Mary Plecker (Age 14):
I first met Ralph when we were 10 or so. He had that subtle “hunted” look that really grabbed me. I wanted to mother him – more than his mother ever did. It was a scandal. Yes, everyone knew about it, her little moods. Sometimes, although he was just a child of fifteen, she would leave him alone for one, two, sometimes even two and a half hours at a time. He covered the rejection with sociability. He always threw money around – his parents’ money. I guess it was passive-aggressive, but, God forgive me, I think it was justified. I mean, what did they ever do for Ralph anyway? The flip-side of their rejection was a sort of “false interest,” you know? Ralph would come home from school, and his mom would serve him cookies and milk. She’d ask him inane things, which nobody could have any interest in: “How was your day?” “Learn anything interesting?” “Did you like that surprise I put in your lunch?” (“Surprise”? Ha! Usually just some hard-boiled eggs. Ralph hated hard-boiled eggs, but was too frightened of his mother to say so. In fact, he even ate the eggs, although they gave him terrible gas attacks. I believe he had Crohn’s Syndrome, although there was no name for it then.) The questions would go on forever, sometimes even extending to “Ralph’s Circle” as we thought of ourselves. (His father called us Ralph’s “gang of friends” – Can you believe that?) …”You’re the Plecker’s little girl, aren’t you?” she asked me once, that Joan Crawford smile stuck on her face like a decal. She’d put you in your place – “little girl” – like: “I’m the adult, little girl, don’t forget that!” Hell, I was twelve already! …God only knows what went on when there were no “witnesses” around.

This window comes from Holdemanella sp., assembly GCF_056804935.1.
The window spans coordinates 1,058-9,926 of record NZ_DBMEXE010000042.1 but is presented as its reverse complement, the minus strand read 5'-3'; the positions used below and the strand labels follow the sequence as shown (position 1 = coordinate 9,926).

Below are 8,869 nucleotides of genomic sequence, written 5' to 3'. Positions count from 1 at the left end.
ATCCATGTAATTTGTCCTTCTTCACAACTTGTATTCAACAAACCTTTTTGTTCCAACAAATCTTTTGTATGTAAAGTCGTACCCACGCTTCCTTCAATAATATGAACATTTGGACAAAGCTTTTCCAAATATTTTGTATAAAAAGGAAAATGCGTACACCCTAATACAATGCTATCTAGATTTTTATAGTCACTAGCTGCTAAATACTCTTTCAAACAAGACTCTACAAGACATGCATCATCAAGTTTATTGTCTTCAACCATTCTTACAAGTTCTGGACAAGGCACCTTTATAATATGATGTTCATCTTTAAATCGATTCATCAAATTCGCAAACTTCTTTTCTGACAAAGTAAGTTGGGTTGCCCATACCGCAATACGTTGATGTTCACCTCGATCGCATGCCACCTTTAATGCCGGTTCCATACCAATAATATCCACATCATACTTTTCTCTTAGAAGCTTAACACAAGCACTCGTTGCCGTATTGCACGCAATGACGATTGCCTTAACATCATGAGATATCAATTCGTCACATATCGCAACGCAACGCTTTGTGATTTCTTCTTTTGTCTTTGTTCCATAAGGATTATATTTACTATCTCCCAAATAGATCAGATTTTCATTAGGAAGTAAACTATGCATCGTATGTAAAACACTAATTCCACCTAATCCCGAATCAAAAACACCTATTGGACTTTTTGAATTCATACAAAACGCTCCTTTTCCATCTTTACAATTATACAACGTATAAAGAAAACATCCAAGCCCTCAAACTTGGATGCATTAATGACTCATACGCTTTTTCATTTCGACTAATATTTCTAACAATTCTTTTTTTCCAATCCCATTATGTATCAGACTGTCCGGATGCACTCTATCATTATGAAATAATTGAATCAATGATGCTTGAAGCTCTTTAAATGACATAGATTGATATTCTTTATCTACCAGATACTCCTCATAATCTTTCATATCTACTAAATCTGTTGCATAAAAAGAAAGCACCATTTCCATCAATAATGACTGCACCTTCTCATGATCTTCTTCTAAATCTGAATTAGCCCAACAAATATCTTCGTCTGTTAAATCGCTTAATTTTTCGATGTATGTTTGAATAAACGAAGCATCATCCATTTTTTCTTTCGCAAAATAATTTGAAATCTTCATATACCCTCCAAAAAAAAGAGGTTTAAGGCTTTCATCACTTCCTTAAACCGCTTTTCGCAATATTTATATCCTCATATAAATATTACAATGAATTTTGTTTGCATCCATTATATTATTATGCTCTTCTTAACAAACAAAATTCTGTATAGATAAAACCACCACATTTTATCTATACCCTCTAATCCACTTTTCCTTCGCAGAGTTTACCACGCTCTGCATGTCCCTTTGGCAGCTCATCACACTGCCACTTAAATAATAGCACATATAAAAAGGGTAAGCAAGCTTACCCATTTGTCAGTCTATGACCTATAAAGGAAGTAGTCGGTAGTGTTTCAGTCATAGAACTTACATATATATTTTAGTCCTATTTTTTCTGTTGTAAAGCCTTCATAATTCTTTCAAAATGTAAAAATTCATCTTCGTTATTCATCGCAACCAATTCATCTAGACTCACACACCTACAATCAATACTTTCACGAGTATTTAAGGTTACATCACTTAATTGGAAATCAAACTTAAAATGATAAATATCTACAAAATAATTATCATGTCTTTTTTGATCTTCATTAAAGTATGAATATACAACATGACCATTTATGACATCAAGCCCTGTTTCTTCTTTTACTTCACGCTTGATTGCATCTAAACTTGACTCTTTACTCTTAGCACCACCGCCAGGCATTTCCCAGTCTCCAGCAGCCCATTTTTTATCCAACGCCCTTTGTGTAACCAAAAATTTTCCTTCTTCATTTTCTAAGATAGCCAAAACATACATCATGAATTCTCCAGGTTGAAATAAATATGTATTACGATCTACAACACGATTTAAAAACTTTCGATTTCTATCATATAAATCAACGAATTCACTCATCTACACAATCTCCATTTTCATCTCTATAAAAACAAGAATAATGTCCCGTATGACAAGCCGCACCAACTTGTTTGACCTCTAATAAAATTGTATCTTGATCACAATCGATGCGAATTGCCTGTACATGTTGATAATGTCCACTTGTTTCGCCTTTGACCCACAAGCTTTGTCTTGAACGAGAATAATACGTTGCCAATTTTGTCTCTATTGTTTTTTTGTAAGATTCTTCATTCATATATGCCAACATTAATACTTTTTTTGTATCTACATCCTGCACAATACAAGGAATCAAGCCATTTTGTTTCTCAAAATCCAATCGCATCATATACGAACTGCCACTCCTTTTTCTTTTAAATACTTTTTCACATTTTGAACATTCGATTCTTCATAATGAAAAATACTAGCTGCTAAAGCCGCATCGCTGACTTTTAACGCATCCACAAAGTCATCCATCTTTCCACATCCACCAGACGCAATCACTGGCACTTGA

Tad Tooner (Age 15):
She was a bad seed all right. And Ralph’s father was no help. He had this way of faking exhaustion, the “very busy day” routine. He stayed out of it, no matter what. Like one time, I guess we were about six or seven, and I was sleeping over. (What a joke – no one ever “slept” in that house. I was always afraid to shut my eyes, and would lie, shaking in my bed for hours. The only reason I went over there was because Ralph was my buddy, and I felt bad for him. I think I’ll bypass Hell just for what I went through then. Like one time, she comes in, it must be nine o’clock at night, we’re just turning in, and she just appears – and she says, “You kids need a glass of water before you go to bed?” … I mean the face, the face was all sweetness and light. I get goose bumps just thinking about it.) Anyway, we’re at the kitchen table, and Ralph asks for a simple bowl of ice cream. His mom, she was always keen to destroy a weaker person’s, a child’s, pleasure says no, he’s already had three bowls. So he slams his fists on the table and screams at his Dad, who is reading the newspaper (he was always ignoring us kids, a real dirt-bag) can he have a fourth bowl of ice cream. I think any rational person would have said, “What is a simple bowl of ice cream?” Ralph’s father just says: “Do as your mother asks you.” It was like that “Peace in our time” line, you know? Play the little diplomat. Meanwhile, the female Hitler’s running all over, going crazy.